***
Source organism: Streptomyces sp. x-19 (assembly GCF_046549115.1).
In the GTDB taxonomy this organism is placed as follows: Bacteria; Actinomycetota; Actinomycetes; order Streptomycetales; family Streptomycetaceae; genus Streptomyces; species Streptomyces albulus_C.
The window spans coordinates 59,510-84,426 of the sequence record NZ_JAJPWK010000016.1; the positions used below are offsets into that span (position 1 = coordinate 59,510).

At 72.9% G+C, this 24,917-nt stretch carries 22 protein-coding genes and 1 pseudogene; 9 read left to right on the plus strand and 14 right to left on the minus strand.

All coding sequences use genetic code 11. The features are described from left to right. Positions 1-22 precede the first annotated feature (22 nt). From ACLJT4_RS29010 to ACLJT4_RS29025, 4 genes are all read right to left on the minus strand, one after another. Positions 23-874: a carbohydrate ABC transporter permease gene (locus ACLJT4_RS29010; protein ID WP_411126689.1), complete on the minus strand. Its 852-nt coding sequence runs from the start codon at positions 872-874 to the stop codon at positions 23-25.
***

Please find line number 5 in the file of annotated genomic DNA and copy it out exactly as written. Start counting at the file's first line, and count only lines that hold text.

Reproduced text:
All coding sequences use genetic code 11. The features are described from left to right. Positions 1-22 precede the first annotated feature (22 nt). From ACLJT4_RS29010 to ACLJT4_RS29025, 4 genes are all read right to left on the minus strand, one after another. Positions 23-874: a carbohydrate ABC transporter permease gene (locus ACLJT4_RS29010; protein ID WP_411126689.1), complete on the minus strand. Its 852-nt coding sequence runs from the start codon at positions 872-874 to the stop codon at positions 23-25.